@joost-diepenmaat: the obvious thing would be Java version. java.sql.SQLType was introduced in Java8, so if you’re using Java7 or older it won’t exist
ah that may explain why it works in development but not in the production environment
I thought I picked the correct version of the JDBC driver for 1.7 but maybe not… should 9.4-1203-jdbc41 not work with java 1.7?
anyone using Pulsar? I’m interested in using it in the next project because it looks awesome. I just don’t know what to expect in the long run.
@nooga: I haven’t used it, but I just saw this post today http://www.deadcoderising.com/2015-09-22-concurrency-made-easy-with-clojure-and-pulsar/
I’ve read about Pulsar actors and they look like a great architecture for what i’m planning
my only fear is that Pulsar may turn out to be slow, bug ridden or not really maintained
nooga: they're definitely not slow. Ron Pressler is quite the engineer. His demo at at the jvm language summit a couple years ago was impressive
in emacs I would put the cursor between the last two brackets and execute sp-forward-barf-sexp
the rest of paredit can be expressed with just
M-) and creating parens, so there's no need to learn any more 😉
@thomas: I’ve been using emacs for several months now and IIRC it felt natural after a week or two, the rest is exploring different commands and clever ways to do stuff
@nooga - I think there is a bit of snobbery around building your own config. If it works for you, why rock the boat? Sure, there is learning etc. And the other perspective is that you have built your own config by modding emacs-live
well, sure, but there are things with modules that e-l does, which I don’t understand and I have to rely on the updates from its maintainers
yeah, I didn’t last too long with e-l for a similar reason. I moved over to prelude and things were a lot smoother. My starting assumption is that I didn’t spend enough time so any issues with e-l are mine, but prelude config seemed closer to the metal, if you see what I mean
@yogthos: maybe you have some experience with Pulsar? (http://yogthos.net/posts/2015-06-17-Using-Pulsar.html) I’m planning to put it into use in my mission critical project and wondering if it’s a wise move.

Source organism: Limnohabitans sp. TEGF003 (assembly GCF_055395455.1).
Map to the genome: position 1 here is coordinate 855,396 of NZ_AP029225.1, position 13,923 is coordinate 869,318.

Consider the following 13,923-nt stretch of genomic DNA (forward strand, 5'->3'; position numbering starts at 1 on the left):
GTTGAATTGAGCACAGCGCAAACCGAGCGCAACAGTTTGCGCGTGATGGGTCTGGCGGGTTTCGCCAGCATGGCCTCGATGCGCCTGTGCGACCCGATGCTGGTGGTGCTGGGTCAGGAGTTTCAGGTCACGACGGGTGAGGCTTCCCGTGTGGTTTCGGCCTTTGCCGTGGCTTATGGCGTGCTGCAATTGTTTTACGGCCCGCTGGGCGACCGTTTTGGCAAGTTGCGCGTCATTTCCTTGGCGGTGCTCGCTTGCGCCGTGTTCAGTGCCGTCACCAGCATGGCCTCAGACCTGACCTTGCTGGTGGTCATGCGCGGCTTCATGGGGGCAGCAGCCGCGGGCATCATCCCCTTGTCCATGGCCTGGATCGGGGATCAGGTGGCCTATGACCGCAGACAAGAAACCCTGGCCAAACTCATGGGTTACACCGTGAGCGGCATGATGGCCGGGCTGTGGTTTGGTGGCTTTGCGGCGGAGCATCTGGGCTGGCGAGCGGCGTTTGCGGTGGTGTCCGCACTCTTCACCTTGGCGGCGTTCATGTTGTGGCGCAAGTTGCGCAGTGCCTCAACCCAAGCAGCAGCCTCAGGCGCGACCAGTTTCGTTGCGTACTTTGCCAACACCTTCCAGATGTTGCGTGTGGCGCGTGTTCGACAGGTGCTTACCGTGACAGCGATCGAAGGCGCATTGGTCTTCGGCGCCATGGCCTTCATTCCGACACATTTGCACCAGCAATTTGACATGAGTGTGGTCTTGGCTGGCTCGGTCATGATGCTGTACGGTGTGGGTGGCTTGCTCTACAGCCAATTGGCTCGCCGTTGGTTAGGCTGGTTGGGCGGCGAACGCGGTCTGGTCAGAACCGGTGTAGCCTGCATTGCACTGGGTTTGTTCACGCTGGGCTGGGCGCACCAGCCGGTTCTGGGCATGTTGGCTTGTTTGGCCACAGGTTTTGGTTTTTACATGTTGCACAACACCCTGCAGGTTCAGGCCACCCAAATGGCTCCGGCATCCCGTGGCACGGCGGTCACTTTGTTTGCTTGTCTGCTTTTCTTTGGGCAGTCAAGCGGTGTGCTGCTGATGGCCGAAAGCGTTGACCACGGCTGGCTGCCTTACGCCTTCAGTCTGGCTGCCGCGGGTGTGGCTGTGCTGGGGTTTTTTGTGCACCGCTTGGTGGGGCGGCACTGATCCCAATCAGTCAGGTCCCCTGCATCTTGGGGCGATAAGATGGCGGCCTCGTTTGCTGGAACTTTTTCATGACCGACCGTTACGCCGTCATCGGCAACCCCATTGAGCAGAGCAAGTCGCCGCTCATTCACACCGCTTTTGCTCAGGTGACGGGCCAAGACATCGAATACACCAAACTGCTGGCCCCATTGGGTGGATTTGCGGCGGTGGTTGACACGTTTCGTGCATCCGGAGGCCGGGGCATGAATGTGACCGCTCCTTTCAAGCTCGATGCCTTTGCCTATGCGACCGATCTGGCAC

@nooga: the guys making it are dogfooding pulsar, so it shouldn’t have any glaring problems
the main gotcha is that you have to package the agents, but that’s not too bard using lein
@tel: they follow two different concurrency models. core.async implements CSP and pulsar implements actors
they are similar in the sense that they try to solve similar fundamental problems, but they provide very different abstractions for them
I see. I always think of CSP as being a strict superset of actors, but there’s a lot here to make them more convenient
if you mean superset as in "CSP can implement actors", I think that's right. But that might not be a good idea since you are passing on a bunch of benefits (mostly related to distribution and fault tolerance) that could be gained from actors.
exceptions across thread boundaries can sometimes bite ya. A lot of folks I've seen turn them into data
async exceptions are notoriously challenging, but pretty essential for the kind of distributed computing that erlang offers
but most of what I know that makes them challenging arises from them being able to be thrown halfway through important operations
@tel: gotcha! I am a big fan of your random comments on HN and reddit about type theory and Haskell and math and whatnot…nice to see you hanging around here! And you sent me a wonderful response to an email once re: one of your blog posts